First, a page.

Editor’s Note: This is the final installment in a two-part series addressing what service members and Defense Department civilian employees can and can’t do in regards to political activities.
The Hatch Act, first passed in 1939, is a federal law which establishes rules for federal employees in the executive branch of the federal government who wish to engage in partisan political activity. The act was originally passed after numerous members of the Works Progress Administration abused their governmental positions in order to win votes for the Democratic Party in 1938.
The Hatch Act continues to make news today as the Office of Special Counsel, an independent federal investigative and prosecutorial agency, released a report earlier this year that found widespread violations of the Hatch Act occurred by “the entire staff” of the Office of Political Affairs for President George W. Bush in 2006.
While the Hatch Act may seem complicated, complying with it is actually relatively easy. The first step is determining whether the Hatch Act applies to you.
Generally, all non-military Defense Department employees in Stuttgart will be covered by the Hatch Act.
The second step is to figure out if you are a “Less Restricted Employee” or a “Further Restricted Employee.” The difference between the two dictates what political activities one can and cannot engage in.
In Stuttgart, most people are characterized as “Less Restricted Employees.”
The “Further Restricted Employees” in Stuttgart include members of the Senior Executive Service and those in intelligence agencies such as the Defense Intelligence Agency. If you believe that you are a “Further Restricted Employee” and wish to engage in political activities, contact the Stuttgart Law Center for specific restrictions, as they are much stricter than those for “Less Restricted Employees.”
“Less Restricted Employees” engaging in political activity while on duty, in a federal room or building, while wearing an official uniform or insignia, or while using a government vehicle will almost always be prohibited. Examples of violations would be placing a campaign banner in one’s office or wearing a partisan button or shirt while on duty or in a government building.
Official photographs of President Obama, such as the traditional photo of the president found in all federal buildings and photographs of the president conducting official business, are allowed.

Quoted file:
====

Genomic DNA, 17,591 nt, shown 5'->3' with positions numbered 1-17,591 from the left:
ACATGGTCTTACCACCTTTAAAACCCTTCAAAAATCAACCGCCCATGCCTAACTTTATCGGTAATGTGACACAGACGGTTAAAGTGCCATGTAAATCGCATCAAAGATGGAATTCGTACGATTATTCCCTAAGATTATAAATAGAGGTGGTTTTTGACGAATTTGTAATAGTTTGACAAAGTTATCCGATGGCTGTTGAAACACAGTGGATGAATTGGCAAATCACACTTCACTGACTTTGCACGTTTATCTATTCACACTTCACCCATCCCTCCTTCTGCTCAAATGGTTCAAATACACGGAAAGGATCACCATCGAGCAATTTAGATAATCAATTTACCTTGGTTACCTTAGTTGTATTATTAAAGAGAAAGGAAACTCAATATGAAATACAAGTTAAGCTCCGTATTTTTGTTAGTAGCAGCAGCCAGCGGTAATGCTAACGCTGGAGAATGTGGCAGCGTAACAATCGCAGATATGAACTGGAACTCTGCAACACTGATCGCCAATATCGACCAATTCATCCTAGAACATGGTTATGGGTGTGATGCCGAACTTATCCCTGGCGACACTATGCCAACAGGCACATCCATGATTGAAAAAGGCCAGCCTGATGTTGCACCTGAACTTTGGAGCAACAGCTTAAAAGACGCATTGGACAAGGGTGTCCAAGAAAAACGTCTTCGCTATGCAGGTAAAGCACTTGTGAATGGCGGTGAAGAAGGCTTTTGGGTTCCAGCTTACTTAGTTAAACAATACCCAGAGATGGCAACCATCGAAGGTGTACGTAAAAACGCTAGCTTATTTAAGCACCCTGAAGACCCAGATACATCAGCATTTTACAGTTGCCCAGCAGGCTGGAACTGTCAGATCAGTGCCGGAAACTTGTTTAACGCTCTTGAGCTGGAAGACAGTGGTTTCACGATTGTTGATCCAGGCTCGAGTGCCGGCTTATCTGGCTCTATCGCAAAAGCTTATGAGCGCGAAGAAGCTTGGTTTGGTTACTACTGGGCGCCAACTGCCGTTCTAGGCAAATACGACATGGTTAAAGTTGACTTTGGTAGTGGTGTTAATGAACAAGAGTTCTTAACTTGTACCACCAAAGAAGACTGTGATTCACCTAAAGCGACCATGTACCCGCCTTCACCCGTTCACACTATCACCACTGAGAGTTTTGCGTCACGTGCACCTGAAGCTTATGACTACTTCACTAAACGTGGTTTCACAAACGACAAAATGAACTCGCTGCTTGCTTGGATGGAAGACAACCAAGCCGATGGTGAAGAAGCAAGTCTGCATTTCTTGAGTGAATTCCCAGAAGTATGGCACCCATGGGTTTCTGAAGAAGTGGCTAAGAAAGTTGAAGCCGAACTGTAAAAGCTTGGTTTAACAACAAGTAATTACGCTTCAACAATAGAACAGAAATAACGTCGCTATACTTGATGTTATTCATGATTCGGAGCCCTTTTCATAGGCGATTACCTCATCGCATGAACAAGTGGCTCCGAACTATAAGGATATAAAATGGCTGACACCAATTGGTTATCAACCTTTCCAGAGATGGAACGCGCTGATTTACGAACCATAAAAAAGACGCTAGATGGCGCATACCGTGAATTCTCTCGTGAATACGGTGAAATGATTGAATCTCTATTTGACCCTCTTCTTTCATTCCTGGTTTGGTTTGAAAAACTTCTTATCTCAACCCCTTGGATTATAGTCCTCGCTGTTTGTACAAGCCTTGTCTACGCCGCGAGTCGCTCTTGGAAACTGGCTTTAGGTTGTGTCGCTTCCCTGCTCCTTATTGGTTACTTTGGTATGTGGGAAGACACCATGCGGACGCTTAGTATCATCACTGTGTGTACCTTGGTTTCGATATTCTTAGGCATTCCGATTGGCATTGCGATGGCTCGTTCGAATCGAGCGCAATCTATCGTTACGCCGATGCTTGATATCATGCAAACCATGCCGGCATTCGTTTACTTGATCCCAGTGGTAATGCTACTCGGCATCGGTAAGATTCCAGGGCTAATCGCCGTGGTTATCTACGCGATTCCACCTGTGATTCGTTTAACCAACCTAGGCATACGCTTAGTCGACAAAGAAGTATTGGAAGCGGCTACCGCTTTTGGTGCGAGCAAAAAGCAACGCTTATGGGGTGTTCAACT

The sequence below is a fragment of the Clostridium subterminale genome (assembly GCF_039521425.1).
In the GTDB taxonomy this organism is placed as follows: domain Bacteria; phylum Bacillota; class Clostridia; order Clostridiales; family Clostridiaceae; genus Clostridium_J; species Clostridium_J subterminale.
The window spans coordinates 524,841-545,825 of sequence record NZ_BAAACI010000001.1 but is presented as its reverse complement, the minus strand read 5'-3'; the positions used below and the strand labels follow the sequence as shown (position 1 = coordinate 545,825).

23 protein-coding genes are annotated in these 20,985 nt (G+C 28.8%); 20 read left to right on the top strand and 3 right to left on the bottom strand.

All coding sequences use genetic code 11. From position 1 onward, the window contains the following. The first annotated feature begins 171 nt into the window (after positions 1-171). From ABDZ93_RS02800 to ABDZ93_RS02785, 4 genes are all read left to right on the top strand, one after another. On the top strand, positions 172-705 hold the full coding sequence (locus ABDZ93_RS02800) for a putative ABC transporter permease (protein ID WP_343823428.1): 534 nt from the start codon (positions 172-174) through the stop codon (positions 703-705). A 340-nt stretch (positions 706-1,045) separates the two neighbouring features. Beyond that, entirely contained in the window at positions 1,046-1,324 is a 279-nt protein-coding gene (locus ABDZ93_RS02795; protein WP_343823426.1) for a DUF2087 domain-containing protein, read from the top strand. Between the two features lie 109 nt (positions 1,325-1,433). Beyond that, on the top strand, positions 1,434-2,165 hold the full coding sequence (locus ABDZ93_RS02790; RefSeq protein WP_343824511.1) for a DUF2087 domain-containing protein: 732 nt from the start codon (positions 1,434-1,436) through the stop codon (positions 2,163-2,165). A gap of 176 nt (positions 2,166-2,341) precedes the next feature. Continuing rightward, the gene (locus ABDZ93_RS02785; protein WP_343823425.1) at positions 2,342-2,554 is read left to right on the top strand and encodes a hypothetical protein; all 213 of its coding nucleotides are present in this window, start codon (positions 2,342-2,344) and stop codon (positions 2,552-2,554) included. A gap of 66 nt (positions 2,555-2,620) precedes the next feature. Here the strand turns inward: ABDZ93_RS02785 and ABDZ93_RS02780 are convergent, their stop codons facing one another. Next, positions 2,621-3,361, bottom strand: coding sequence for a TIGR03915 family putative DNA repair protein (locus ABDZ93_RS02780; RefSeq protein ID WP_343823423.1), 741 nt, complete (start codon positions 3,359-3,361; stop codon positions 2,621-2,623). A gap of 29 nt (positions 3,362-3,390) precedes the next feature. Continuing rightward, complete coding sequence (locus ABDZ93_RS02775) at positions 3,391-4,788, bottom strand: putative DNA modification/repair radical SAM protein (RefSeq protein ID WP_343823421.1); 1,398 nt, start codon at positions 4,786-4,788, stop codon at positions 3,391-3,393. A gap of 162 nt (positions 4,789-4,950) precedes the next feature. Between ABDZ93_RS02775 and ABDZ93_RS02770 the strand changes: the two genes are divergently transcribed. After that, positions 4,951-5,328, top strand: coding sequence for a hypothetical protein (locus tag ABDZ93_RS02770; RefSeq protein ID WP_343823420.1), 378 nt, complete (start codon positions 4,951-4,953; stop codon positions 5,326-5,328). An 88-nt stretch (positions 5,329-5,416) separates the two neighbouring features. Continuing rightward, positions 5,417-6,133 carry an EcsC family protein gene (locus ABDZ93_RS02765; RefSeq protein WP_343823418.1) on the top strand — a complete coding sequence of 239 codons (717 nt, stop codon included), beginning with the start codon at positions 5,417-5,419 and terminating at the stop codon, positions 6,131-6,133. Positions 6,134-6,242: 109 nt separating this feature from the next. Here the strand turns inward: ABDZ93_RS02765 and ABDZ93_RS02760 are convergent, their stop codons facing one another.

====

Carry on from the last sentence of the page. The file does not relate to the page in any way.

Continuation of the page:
Almost all other photographs of any political candidate, including the president, are prohibited and cannot be displayed in a federal room or building.
Further, using one’s official authority or influence to interfere with the results of an election, or to solicit, accept or receive political contributions, is also in violation of the Hatch Act. This includes using one’s name and/or duty position in an attempt to solicit money for a campaign.
As long as “Less Restricted Employees” comply with these guidelines, then they will generally be able to take an active part in a partisan election.
This means that they could put campaign signs in their own yards; create and distribute to almost any source pamphlets, letters or blogs (including Facebook and Twitter) that advocate or oppose a political party or member; attend and be active at political rallies and meetings; and take an active part in managing a political candidate’s campaign.
Failure to comply with the Hatch Act mandates a punishment of not less than 30 days suspension without pay and can result in being fired from one’s job.
Military personnel are covered by DOD Directive 1344.10. See page 5 in the Nov. 3 Citizen. The above guidelines are not an all-inclusive list of allowed and disallowed activities. For specific questions, contact the Stuttgart Law Center’s Administrative Law section at 421-2817/civ. 0711-729-2817.